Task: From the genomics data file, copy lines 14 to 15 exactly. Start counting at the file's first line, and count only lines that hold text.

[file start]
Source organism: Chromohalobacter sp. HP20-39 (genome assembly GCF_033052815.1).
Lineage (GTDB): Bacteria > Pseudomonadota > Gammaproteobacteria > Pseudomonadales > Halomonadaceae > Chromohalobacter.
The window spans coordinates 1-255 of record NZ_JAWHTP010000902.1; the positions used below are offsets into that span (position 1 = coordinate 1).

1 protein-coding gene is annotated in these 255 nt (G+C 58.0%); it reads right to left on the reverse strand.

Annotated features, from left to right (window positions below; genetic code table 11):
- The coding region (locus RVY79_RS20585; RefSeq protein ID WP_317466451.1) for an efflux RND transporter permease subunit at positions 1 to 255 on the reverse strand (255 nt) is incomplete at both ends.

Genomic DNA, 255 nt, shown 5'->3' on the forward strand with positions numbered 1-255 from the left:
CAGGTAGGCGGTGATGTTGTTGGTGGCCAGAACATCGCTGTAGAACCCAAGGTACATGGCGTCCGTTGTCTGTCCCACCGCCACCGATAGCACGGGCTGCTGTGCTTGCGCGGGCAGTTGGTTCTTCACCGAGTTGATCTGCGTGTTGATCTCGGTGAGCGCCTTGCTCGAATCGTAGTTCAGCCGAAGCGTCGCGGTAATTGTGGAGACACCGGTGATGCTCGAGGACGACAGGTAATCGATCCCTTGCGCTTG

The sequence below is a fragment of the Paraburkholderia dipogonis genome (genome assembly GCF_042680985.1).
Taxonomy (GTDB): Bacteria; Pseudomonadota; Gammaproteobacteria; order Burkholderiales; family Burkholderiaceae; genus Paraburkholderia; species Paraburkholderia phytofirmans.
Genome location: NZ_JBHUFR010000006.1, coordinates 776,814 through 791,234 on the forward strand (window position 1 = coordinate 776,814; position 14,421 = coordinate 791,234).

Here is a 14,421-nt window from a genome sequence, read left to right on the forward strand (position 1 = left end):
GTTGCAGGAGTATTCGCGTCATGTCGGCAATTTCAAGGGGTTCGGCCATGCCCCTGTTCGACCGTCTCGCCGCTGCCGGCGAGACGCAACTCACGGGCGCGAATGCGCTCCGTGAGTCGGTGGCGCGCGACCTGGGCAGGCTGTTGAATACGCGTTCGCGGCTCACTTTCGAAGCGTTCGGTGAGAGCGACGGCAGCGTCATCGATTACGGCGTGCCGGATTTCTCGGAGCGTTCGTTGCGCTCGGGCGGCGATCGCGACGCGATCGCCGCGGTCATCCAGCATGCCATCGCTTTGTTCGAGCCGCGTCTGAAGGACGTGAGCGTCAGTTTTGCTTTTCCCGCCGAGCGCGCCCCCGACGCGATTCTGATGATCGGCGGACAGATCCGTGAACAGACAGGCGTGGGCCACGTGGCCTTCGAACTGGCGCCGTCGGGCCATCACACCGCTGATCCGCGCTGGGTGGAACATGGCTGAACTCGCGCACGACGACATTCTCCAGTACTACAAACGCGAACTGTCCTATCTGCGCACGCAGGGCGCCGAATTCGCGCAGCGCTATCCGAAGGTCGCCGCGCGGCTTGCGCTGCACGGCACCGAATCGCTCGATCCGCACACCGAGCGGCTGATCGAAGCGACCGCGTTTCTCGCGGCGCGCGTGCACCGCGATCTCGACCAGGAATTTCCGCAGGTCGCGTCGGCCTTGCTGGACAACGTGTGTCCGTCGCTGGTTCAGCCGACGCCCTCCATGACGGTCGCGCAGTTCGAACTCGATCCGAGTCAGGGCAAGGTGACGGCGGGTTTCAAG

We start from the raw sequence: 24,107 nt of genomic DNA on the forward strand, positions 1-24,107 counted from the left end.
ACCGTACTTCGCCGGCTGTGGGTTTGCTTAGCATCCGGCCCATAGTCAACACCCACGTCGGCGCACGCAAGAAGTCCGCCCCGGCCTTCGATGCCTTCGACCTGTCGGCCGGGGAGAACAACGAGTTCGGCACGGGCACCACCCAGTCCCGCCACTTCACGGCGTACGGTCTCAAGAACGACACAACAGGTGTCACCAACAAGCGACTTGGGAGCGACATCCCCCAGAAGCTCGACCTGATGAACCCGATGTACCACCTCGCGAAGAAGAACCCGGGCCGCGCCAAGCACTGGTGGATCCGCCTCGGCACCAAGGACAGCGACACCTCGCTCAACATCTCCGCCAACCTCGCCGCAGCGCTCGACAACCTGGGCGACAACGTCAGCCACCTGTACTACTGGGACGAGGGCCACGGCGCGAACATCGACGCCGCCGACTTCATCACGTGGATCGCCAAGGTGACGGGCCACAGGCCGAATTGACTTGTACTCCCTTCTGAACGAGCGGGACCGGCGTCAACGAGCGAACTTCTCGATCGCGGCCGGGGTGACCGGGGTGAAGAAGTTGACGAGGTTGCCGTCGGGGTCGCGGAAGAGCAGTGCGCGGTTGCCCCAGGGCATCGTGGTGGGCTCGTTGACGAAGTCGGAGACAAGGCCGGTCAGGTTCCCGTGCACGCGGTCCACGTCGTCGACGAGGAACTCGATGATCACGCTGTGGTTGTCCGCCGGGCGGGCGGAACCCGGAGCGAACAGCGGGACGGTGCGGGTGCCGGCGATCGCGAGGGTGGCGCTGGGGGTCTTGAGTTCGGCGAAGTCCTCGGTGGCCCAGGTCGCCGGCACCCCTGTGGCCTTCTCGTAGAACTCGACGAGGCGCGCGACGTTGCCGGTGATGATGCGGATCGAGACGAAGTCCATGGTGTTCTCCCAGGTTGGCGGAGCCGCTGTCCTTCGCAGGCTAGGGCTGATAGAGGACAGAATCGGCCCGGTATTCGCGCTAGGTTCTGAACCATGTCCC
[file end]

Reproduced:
We start from the raw sequence: 24,107 nt of genomic DNA on the forward strand, positions 1-24,107 counted from the left end.
ACCGTACTTCGCCGGCTGTGGGTTTGCTTAGCATCCGGCCCATAGTCAACACCCACGTCGGCGCACGCAAGAAGTCCGCCCCGGCCTTCGATGCCTTCGACCTGTCGGCCGGGGAGAACAACGAGTTCGGCACGGGCACCACCCAGTCCCGCCACTTCACGGCGTACGGTCTCAAGAACGACACAACAGGTGTCACCAACAAGCGACTTGGGAGCGACATCCCCCAGAAGCTCGACCTGATGAACCCGATGTACCACCTCGCGAAGAAGAACCCGGGCCGCGCCAAGCACTGGTGGATCCGCCTCGGCACCAAGGACAGCGACACCTCGCTCAACATCTCCGCCAACCTCGCCGCAGCGCTCGACAACCTGGGCGACAACGTCAGCCACCTGTACTACTGGGACGAGGGCCACGGCGCGAACATCGACGCCGCCGACTTCATCACGTGGATCGCCAAGGTGACGGGCCACAGGCCGAATTGACTTGTACTCCCTTCTGAACGAGCGGGACCGGCGTCAACGAGCGAACTTCTCGATCGCGGCCGGGGTGACCGGGGTGAAGAAGTTGACGAGGTTGCCGTCGGGGTCGCGGAAGAGCAGTGCGCGGTTGCCCCAGGGCATCGTGGTGGGCTCGTTGACGAAGTCGGAGACAAGGCCGGTCAGGTTCCCGTGCACGCGGTCCACGTCGTCGACGAGGAACTCGATGATCACGCTGTGGTTGTCCGCCGGGCGGGCGGAACCCGGAGCGAACAGCGGGACGGTGCGGGTGCCGGCGATCGCGAGGGTGGCGCTGGGGGTCTTGAGTTCGGCGAAGTCCTCGGTGGCCCAGGTCGCCGGCACCCCTGTGGCCTTCTCGTAGAACTCGACGAGGCGCGCGACGTTGCCGGTGATGATGCGGATCGAGACGAAGTCCATGGTGTTCTCCCAGGTTGGCGGAGCCGCTGTCCTTCGCAGGCTAGGGCTGATAGAGGACAGAATCGGCCCGGTATTCGCGCTAGGTTCTGAACCATGTCCC